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Screenshot of a selected protected area over a satellite-image map backdrop. An inset pointing to the area displays a list of taxa and the number of species in that taxa (that occur in the selected area).
Map of Life
Map of Life

Today you can explore the brand-new Map of Life Regions tool at For any region, anywhere in the world – a state, a national park, even your hometown – Map of Life can now deliver, within just a few seconds, a comprehensive biodiversity expectation for that region.

This feature is possible thanks to the extensive array of datasets that Map of Life has been compiling for the past decade – hundreds of local inventories, thousands of expert range maps, and millions of occurrence points. With this variety, Map of Life species lists are equipped with the type of evidence for each species: recorded species are those that have been observed within the selected area and recorded in an inventory or as an GPS-labeled occurrence point while expected species are those that are predicted to occur within the area based on expert range maps. And, users can trace each species to the exact dataset where the evidence for that species originates. 

“While the interface of the tool is simple, there is so much work that has happened under the hood to power this scalable functionality and ensure accessibility in the tool design,” said Tamara Rudic, a communications specialist at the Yale Center for Biodiversity and Global Change.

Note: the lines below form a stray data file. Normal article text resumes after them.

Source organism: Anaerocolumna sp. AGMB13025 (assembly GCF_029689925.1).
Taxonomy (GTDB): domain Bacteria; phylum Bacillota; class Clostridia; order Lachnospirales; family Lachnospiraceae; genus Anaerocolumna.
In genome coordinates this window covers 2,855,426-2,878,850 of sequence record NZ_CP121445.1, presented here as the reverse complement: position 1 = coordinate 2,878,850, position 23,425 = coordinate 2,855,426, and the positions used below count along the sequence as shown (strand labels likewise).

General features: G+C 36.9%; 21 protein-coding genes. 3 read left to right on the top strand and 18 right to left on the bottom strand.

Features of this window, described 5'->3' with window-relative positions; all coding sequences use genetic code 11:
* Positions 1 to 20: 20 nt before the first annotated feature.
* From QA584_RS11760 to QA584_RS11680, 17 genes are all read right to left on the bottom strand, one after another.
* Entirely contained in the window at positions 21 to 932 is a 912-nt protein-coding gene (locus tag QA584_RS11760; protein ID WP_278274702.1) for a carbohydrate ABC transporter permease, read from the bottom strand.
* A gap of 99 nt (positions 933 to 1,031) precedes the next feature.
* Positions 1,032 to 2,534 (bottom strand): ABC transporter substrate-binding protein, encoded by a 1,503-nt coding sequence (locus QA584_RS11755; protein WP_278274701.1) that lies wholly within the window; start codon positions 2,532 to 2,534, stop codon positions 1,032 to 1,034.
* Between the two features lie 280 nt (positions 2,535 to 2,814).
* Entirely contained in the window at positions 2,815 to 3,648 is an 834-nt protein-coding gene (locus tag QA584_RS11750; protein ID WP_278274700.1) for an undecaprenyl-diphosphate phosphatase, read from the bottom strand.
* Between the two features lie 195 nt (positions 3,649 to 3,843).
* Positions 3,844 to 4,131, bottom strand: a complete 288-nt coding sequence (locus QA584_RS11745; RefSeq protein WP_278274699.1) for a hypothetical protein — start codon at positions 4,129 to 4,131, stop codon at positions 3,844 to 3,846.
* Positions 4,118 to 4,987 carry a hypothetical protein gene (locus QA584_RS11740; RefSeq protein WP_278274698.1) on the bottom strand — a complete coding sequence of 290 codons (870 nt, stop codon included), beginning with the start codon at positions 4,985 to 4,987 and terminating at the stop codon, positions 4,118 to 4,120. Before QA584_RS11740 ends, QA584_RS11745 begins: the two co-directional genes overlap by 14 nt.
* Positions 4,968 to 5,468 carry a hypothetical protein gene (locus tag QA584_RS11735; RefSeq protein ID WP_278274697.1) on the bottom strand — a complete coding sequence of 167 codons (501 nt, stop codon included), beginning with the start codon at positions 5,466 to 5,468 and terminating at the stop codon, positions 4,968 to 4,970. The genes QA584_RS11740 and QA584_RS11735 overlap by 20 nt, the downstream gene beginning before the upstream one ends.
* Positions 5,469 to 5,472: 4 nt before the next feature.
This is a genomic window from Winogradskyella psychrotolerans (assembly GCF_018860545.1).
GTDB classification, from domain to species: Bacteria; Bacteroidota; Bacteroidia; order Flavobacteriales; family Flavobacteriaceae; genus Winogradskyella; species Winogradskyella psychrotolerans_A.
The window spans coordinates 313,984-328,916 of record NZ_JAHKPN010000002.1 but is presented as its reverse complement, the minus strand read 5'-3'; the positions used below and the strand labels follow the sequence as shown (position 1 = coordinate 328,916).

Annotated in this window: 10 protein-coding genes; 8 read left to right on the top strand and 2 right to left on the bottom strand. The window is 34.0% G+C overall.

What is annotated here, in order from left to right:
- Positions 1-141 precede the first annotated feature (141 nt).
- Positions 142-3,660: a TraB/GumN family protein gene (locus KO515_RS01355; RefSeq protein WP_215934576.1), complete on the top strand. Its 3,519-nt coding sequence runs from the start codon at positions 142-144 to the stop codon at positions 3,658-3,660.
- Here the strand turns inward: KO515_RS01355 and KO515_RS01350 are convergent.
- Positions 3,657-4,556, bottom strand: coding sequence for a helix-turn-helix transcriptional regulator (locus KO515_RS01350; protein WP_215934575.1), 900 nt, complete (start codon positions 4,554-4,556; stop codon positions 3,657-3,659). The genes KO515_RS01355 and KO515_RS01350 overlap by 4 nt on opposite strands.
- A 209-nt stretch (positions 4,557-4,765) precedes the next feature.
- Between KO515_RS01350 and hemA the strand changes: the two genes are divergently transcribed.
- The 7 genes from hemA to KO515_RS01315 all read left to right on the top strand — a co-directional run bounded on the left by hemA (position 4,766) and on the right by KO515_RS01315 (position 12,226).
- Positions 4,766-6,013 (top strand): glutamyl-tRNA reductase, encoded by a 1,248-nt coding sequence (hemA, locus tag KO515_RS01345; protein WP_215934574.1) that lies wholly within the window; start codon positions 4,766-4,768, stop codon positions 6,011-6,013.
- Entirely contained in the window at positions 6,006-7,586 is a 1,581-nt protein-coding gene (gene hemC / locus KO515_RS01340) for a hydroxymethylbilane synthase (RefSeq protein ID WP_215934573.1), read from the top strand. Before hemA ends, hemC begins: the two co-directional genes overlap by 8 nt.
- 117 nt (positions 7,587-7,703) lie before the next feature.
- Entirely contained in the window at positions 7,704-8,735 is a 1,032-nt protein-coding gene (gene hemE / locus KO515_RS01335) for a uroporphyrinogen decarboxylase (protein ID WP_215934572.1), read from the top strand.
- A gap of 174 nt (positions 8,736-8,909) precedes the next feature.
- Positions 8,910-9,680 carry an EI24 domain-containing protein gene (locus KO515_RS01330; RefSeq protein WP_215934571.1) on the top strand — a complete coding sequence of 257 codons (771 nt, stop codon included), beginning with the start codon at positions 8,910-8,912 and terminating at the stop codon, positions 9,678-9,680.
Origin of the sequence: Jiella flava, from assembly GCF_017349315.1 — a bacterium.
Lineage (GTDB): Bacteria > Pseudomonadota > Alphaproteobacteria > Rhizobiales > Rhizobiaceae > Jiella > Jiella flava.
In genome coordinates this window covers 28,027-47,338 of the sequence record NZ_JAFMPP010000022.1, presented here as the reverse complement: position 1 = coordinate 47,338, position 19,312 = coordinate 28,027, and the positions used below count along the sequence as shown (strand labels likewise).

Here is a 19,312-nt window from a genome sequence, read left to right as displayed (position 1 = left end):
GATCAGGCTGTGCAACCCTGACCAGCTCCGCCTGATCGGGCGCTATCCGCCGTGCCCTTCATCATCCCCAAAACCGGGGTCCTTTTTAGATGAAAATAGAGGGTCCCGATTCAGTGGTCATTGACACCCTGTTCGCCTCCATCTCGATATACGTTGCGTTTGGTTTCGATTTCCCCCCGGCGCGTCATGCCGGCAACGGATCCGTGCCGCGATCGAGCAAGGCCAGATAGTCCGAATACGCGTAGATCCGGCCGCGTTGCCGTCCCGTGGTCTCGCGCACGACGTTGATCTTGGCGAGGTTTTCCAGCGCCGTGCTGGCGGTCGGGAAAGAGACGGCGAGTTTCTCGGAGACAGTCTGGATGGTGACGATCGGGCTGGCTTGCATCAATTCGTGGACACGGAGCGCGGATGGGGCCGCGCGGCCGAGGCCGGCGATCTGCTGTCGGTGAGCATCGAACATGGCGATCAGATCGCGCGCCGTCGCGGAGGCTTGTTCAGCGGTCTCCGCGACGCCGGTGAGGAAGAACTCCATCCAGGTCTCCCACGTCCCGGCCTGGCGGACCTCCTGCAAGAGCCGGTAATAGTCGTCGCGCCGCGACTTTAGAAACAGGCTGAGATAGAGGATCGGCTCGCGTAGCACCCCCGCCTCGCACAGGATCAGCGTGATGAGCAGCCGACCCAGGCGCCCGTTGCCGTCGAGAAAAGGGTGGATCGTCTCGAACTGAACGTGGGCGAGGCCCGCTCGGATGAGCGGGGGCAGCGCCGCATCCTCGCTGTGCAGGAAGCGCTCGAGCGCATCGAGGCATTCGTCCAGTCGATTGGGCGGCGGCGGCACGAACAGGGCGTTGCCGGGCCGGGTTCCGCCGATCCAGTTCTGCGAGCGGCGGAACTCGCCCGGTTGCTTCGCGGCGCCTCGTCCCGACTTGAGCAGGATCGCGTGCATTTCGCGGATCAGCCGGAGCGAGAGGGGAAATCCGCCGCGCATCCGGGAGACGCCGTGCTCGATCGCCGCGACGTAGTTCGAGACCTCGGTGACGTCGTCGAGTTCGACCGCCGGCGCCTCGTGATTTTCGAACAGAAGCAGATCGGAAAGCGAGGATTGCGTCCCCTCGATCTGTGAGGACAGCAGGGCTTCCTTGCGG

Screenshot of the Map of Life Regions tool showing the list of birds with recorded evidence within the Massif du Ziama, a protected area in Guinea.

Created through a partnership with the Field Museum, the new Regions tool aims to support biodiversity research and conservation around the world by providing on-the-fly generation of species lists for any area of interest. This partnership began in 2017 with the development of the early Biodiversity Dashboards interface which focused on providing species lists for Colombia, Peru, and Ecuador. Now, the team has scaled up functionality to the entire world and improved user accessibility, design, and data provenance with crucial feedback and support from the Field Museum and their partners in South America. In addition to providing the dataset source of each species, users can also view and filter the species list by threat status. 

“Park managers on the front lines of conservation don’t have time to wade through millions of biodiversity records,” said Nigel Pitman of the Field Museum’s Keller Science Action Center. “They need to know now where to focus their efforts, and this tool helps give them that quick answer.” 

Head to to select a country, state, or protected area, or create your own custom area, and download a species list generated on-the-fly. The whole team welcomes any feedback on the tool from our users, which you can submit here, and would love to hear how you’re using it in your work. For more technical information on the workflows and infrastructure behind Regions, head to to read the full FAQ.

Stay tuned as we add new updates to the Regions tool over the coming months!